Since populist Jair Bolsonaro won office, one of Brazil’s institutions has come to dominate the rest. No, it’s not the presidency—it’s Congress. In June, lawmakers obtained $910 million in discretionary funds from the “secret budget,” an opaque pool of government funds Bolsonaro exploits to buy legislative support and stave off the threat of impeachment. And that was just the latest move Brazil’s Congress made to grow its power.
Think that makes Brazil an outlier? Think again. Across Latin America, legislatures increasingly tend to hold the cards, while presidents find themselves on the back foot, forced to cut unsavory deals with lawmakers in order to survive. On the whole, the region’s democracies have begun to look and act like parliamentary systems, with legislatures wielding substantial power over the executive branch.
You could call it underground parliamentarism. And though it might seem like a healthy reboot for a region that was long a breeding ground for strongman presidents, the reality is more complicated. Done well, parliamentary systems have much to recommend them: They generate inclusive multi-party coalitions that can diminish polarization. They also allow lawmakers to reshuffle cabinets and replace executives as often as the public demands, opening a pressure valve sorely missing from presidential systems. No wonder political scientist Juan Linz, a longtime observer of Latin America, hoped for parliamentarism to catch on in the region.
Now, Linz’s wish has come true—but not the way he hoped. There are at least three ways Latin America’s presidential democracies increasingly look and act like a broken version of parliamentarism.
First, the institutional weakness of outsider presidents has given legislatures the upper hand. Over the past ten years, Latin American voters have increasingly opted for mavericks, like Peru’s Pedro Castillo, Guatemala’s Jimmy Morales and Chile’s Gabriel Boric, who have taken office without the backing of strong parties of their own. That sets presidents up with a tough choice: negotiate or face a hostile majority from day one.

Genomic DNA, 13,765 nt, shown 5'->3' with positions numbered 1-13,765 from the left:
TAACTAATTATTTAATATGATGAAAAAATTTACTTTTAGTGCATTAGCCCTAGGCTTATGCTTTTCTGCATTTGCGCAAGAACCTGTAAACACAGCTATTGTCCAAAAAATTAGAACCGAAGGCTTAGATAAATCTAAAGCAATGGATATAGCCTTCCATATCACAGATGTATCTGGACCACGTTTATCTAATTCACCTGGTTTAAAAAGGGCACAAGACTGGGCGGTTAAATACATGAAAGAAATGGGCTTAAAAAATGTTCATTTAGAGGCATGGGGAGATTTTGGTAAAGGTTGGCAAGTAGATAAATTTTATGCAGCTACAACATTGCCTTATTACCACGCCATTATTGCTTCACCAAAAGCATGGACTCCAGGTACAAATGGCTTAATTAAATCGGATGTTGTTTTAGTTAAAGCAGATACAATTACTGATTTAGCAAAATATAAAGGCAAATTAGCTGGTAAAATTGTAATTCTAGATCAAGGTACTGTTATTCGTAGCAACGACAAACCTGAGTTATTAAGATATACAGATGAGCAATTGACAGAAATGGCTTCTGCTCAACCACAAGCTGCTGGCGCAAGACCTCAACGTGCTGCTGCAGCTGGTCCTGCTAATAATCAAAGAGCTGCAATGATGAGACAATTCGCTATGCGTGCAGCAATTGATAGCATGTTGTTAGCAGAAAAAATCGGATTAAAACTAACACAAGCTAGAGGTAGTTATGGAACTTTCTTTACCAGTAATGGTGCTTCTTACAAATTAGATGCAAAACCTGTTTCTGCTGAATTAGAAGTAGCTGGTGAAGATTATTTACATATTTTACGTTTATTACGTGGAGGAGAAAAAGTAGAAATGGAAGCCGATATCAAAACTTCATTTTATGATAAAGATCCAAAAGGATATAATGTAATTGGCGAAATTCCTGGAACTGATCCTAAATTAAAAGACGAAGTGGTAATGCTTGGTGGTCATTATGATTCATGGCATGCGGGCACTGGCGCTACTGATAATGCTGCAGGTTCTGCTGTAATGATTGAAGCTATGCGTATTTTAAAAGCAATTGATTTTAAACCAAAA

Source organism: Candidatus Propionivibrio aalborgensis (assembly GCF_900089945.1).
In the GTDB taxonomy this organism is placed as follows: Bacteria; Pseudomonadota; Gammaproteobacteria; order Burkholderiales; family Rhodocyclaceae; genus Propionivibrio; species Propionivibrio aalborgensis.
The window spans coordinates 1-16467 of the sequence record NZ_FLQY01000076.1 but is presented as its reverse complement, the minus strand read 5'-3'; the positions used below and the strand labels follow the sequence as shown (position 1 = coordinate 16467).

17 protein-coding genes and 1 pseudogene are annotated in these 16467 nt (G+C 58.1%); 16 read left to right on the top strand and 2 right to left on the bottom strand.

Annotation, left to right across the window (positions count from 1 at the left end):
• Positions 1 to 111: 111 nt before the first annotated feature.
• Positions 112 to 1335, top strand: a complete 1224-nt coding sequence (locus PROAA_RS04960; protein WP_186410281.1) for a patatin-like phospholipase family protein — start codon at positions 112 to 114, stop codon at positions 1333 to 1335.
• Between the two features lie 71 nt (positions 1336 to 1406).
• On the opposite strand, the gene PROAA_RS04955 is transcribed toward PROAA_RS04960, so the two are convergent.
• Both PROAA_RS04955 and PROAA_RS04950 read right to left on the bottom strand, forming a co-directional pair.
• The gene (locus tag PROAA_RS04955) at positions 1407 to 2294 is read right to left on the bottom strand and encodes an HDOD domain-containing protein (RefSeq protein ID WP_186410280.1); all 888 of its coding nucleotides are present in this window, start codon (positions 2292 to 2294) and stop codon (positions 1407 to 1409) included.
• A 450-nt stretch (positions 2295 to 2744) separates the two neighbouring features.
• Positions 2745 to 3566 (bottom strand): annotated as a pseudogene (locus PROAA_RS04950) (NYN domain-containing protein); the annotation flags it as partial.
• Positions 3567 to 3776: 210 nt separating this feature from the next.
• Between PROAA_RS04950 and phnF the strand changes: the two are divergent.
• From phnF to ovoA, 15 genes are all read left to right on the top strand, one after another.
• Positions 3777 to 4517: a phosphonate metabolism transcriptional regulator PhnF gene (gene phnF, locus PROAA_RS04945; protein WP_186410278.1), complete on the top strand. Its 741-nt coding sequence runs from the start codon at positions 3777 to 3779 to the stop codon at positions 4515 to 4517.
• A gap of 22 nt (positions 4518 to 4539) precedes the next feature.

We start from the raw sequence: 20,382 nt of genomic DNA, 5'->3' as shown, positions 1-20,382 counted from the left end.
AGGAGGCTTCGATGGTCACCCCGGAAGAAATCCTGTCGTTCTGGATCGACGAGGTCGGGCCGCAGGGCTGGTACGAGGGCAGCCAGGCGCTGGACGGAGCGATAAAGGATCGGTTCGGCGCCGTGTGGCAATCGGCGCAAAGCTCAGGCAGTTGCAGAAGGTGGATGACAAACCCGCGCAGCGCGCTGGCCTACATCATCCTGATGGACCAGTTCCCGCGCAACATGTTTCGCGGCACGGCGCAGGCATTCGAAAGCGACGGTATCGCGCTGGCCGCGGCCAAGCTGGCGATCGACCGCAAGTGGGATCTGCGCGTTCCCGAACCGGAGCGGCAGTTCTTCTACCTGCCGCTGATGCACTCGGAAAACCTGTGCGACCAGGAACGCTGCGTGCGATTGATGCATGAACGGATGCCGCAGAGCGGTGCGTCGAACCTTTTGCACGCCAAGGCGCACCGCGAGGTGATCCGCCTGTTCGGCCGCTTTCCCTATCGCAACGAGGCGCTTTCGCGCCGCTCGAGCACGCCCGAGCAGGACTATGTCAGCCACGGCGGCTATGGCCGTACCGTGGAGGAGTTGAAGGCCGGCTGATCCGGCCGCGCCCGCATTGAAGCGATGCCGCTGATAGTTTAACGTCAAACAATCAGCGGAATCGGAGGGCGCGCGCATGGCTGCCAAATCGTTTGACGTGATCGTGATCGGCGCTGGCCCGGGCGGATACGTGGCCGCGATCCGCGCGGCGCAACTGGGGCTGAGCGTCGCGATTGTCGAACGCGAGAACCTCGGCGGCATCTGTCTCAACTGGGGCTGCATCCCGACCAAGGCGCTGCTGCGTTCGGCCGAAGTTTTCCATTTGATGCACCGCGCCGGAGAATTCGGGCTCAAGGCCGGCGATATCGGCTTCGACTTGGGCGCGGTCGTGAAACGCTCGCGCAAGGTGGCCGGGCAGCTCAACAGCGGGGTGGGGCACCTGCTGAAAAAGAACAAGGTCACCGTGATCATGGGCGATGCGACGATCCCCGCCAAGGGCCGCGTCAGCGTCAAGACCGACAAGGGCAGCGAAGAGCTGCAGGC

It would be one thing if legislatures used their leverage for good, prompting presidents to govern in the common interest. But all too often, lawmakers have put their own professional and personal interests first. In Brazil, a hodgepodge of non-ideological parties has guaranteed a steady supply of government pork for itself by dangling threats of impeachment over Bolsonaro’s head. Similarly, when Iván Duque took office in Colombia in 2018 swearing to end mermelada, the practice of doling out discretionary funds to win legislative support, lawmakers from his coalition promptly joined the opposition—until he turned the tap back on.
Second, Latin America’s legislatures are now home to two common parliamentary phenomena: broad, multi-party alliances that cross ideological lines and tiny parties that routinely capture just a handful of seats. That might sound promising for a region that has long suffered from polarization and the exclusion of political minorities—but on the whole, the results have not been positive.
Recently in both Brazil and Guatemala, the left and right have come together—but not to finally address long-unresolved policy problems. Instead, lawmakers agreed to hinder pro-transparency legislation and reduce sentences for campaign finance corruption, respectively. In Peru, a proposal to limit prosecutors’ ability to strike plea deals—a key tool for advancing corruption investigations—made strange bedfellows of Keiko Fujimori’s Conservative Popular Force party, and the far-left Free Peru party earlier this year. Both parties include lawmakers under investigation.